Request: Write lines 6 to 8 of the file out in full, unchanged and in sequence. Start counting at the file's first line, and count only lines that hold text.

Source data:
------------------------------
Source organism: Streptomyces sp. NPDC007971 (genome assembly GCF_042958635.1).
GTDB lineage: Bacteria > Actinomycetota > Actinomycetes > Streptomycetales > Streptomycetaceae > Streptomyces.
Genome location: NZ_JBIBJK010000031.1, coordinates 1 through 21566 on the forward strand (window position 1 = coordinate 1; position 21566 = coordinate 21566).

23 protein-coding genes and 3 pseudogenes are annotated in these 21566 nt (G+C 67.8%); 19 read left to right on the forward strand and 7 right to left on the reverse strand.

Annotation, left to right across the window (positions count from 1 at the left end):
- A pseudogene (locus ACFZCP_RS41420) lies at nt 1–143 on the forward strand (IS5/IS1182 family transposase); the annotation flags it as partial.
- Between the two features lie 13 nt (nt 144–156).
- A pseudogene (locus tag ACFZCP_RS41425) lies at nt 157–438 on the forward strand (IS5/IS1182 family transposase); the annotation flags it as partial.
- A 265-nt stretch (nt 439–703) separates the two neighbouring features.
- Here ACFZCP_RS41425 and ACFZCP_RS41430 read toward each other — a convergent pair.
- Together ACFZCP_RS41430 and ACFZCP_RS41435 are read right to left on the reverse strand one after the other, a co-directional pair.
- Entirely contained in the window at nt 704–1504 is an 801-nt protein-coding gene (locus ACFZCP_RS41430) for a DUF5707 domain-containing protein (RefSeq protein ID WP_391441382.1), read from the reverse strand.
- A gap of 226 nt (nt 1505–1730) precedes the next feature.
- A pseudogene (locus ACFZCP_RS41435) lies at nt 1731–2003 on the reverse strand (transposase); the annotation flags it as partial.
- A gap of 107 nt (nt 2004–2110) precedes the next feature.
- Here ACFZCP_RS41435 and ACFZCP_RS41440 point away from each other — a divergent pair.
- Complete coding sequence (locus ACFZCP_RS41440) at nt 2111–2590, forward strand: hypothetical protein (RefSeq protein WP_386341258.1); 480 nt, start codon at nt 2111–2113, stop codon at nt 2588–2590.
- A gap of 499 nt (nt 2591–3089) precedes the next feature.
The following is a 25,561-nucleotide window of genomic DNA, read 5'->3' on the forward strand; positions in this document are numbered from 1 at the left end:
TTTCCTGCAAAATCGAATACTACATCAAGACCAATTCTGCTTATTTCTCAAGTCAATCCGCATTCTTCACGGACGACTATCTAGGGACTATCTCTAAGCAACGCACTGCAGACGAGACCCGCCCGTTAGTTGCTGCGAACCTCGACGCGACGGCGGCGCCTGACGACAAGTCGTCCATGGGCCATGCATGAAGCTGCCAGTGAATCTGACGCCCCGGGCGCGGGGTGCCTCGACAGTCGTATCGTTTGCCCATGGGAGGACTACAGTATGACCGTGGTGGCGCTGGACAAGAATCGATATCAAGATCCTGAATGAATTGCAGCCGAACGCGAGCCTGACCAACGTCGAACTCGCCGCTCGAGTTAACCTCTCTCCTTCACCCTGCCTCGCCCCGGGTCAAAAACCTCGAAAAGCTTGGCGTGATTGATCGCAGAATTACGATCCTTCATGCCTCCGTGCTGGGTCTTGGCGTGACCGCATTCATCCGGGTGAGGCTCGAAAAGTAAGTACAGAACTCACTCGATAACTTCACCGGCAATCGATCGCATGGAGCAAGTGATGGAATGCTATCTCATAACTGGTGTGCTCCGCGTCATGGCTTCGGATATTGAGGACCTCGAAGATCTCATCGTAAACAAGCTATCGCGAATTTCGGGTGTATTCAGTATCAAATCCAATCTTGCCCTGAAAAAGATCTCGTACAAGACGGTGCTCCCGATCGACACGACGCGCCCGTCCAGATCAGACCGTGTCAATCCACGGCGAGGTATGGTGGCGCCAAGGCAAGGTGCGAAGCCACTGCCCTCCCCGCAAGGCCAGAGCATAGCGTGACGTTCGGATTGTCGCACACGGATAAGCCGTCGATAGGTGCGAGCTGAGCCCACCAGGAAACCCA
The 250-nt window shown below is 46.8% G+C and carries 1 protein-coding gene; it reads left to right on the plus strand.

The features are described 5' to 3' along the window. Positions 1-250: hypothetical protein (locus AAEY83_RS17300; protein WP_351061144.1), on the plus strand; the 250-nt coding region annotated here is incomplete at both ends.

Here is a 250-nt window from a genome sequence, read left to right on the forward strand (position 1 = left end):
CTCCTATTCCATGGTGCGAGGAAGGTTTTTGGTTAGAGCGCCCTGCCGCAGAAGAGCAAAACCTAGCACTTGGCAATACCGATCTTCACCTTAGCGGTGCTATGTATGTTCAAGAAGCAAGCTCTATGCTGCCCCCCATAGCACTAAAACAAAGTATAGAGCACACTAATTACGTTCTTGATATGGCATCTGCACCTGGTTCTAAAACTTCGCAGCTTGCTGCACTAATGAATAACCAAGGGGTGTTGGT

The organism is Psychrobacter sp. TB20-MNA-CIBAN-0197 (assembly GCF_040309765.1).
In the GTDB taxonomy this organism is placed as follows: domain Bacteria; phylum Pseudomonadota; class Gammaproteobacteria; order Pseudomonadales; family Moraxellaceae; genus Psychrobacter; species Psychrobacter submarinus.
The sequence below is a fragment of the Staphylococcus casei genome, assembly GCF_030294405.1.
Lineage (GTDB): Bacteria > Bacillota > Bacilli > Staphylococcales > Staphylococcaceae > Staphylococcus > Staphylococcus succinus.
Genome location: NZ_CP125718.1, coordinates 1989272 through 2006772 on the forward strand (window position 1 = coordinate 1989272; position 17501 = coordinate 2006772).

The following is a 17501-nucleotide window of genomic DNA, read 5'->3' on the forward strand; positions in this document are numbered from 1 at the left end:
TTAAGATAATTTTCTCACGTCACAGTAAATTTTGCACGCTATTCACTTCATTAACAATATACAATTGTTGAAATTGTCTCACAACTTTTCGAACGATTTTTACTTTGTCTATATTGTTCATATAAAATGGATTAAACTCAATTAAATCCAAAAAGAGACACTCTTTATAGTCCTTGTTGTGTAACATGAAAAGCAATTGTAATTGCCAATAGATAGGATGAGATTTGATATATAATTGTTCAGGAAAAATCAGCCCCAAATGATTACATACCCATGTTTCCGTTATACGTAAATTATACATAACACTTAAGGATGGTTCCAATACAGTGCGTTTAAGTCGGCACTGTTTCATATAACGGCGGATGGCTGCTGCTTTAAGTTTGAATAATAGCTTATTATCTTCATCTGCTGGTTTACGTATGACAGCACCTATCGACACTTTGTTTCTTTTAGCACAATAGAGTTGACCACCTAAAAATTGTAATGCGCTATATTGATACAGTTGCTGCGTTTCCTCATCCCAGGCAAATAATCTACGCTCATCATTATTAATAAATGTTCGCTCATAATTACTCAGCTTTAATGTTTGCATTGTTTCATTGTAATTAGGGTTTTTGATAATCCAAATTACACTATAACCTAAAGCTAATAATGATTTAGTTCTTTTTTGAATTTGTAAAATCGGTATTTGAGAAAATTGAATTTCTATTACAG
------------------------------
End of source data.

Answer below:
- A pseudogene (locus ACFZCP_RS41420) lies at nt 1–143 on the forward strand (IS5/IS1182 family transposase); the annotation flags it as partial.
- Between the two features lie 13 nt (nt 144–156).
- A pseudogene (locus tag ACFZCP_RS41425) lies at nt 157–438 on the forward strand (IS5/IS1182 family transposase); the annotation flags it as partial.